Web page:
Or did Student Loans Company tell Gateway reviewers part-truths?
Today’s report by the National Audit Office into the Student Loans Company’s “Customer First” IT-based programme found that OGC Gateway reviewers got it badly wrong.
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A Gateway review in the midst of a crisis, in July 2009, put the “delivery confidence” in the ability of the Student Loans Company to make payments by the start of term in September 2009 at “amber/green”.
Yet months before that Gateway review, a crisis had begun to unfold.
Instead of confronting it, the Company appears to have taken the approach of Henry Kissinger who said, “There can’t be a crisis next week. My schedule is already full.”
In April 2009 before being fully tested, a scanning system went live atthe Student Loans Company. The Company was “expecting to resolve anyteething problems as they arose”, said the National Audit Office which adds:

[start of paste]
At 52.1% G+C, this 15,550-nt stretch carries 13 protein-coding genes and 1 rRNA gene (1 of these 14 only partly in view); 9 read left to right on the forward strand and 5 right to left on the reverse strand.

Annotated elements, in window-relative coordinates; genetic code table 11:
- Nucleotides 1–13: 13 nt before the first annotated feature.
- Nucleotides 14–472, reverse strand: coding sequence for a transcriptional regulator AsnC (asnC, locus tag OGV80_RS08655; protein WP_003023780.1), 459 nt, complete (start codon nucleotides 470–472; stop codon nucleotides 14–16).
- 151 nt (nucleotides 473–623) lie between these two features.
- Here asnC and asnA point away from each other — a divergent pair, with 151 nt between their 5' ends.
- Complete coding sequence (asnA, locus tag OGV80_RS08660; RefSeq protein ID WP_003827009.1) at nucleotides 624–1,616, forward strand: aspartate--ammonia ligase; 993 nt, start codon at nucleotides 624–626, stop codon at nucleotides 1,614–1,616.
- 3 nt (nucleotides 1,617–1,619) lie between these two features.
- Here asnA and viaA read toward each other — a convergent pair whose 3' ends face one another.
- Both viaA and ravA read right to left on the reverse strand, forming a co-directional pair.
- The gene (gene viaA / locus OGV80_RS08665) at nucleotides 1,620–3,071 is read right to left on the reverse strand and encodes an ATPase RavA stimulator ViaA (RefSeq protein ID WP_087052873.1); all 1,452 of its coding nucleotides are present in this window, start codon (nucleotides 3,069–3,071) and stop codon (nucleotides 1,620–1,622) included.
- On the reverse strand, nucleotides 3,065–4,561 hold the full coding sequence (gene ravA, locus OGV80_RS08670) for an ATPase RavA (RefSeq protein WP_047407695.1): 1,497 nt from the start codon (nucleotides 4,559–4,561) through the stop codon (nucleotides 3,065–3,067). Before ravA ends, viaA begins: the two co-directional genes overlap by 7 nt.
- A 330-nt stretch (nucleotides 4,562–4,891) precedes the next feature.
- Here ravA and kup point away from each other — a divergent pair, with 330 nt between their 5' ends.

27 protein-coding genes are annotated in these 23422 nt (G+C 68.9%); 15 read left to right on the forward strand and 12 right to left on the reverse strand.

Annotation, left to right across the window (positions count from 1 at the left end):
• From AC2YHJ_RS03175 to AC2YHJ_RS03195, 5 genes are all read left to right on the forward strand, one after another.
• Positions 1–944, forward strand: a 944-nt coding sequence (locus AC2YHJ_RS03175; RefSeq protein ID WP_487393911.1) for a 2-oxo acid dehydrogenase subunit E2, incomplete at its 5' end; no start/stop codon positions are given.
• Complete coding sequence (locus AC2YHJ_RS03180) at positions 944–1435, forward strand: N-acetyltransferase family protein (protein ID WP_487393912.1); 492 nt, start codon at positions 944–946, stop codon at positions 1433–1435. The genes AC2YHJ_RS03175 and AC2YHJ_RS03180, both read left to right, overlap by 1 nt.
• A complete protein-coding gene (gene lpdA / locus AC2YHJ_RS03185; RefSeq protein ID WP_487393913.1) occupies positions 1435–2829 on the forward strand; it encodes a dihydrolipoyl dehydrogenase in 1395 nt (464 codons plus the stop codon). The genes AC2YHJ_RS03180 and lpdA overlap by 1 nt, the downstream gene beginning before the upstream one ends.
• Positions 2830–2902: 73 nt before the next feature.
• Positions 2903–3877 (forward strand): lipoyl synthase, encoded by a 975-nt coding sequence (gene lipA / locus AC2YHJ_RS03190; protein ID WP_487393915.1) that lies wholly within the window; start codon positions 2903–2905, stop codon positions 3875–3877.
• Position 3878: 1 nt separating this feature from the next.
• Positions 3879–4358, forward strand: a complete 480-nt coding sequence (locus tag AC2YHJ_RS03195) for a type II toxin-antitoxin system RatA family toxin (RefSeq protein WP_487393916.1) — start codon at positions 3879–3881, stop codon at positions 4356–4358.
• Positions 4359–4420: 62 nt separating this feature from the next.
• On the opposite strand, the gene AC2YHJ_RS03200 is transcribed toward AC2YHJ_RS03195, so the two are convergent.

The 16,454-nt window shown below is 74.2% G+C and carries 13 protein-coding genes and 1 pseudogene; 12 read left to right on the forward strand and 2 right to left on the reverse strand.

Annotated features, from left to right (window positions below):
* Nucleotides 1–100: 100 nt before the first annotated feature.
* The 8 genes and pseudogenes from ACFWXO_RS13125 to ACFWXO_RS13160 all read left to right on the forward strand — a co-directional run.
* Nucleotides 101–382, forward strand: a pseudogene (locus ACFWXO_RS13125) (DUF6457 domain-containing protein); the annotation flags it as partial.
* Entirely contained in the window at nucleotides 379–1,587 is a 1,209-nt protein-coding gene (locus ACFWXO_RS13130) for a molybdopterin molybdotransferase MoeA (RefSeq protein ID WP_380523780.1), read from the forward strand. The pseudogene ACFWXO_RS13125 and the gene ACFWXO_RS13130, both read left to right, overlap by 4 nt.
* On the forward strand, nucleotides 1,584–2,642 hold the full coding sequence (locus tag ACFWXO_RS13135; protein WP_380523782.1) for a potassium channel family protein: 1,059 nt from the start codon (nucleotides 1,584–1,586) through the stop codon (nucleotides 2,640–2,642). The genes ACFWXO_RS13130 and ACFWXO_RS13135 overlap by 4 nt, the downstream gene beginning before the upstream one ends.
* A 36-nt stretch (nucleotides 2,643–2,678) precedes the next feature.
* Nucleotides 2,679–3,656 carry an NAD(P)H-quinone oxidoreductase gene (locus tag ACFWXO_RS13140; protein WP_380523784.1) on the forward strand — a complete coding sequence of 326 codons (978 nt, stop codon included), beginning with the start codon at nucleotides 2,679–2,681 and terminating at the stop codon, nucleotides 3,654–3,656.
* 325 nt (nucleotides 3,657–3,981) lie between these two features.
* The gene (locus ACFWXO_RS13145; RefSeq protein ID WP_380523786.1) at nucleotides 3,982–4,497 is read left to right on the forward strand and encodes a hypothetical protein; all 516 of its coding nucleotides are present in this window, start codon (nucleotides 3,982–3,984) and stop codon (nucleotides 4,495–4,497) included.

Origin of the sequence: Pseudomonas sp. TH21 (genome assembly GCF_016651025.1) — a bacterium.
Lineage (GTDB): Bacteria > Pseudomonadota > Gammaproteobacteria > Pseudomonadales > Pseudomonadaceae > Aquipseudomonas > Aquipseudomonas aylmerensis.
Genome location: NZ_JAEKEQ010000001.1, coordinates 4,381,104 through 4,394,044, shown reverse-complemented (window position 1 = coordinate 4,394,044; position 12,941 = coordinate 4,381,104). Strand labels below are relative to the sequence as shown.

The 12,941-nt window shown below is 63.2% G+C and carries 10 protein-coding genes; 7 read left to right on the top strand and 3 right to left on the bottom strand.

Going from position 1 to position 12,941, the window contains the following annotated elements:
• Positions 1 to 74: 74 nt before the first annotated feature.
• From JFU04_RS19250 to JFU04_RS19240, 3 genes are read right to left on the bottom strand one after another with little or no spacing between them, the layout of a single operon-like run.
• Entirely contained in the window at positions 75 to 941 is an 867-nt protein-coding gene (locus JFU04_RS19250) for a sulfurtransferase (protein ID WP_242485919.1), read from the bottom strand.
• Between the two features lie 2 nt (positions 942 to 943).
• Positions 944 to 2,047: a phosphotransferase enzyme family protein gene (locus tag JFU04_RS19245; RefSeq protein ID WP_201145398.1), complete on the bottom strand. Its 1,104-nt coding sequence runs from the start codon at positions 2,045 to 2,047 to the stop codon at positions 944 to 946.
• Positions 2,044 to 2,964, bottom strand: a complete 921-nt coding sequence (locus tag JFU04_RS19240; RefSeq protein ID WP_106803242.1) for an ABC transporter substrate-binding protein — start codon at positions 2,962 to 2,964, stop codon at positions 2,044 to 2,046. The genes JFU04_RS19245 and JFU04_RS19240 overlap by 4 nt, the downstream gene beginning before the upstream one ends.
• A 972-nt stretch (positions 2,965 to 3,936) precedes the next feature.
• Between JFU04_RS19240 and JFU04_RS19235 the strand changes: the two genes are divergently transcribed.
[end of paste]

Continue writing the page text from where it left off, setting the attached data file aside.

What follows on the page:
“TheCompany and its supplier were, however, unable to scan work at therequired volumes and after seven weeks’ delay the Company decided tointroduce a manual process”.
Backlogs built up sothat by 6 September, at the start of term, 241,000 applicationsremained outstanding. There were so many provisional and interimpayments made that by the end of January this year 80,000 of thesepayments still hadn’t been finally verified.
At this time 18,000 applications had received neither a provisional, interim nor full assessment.
Inthe middle of this chaos, in July 2009, came a positive Gateway review.It was early enough to provide a loud warning. But it wasn’t published.And in any case it was wrong.
By July 2009 large backlogs ofapplications for loans were already building up, according to the NAO.The scanning technology had already been supplanted by manualprocesses.
Students had made their applications by the deadlines months before.They needed the money before the start of term in September 2009.
This is what the NAO report says of the “increasingly positive” Gateway reviews and the final amber/green one: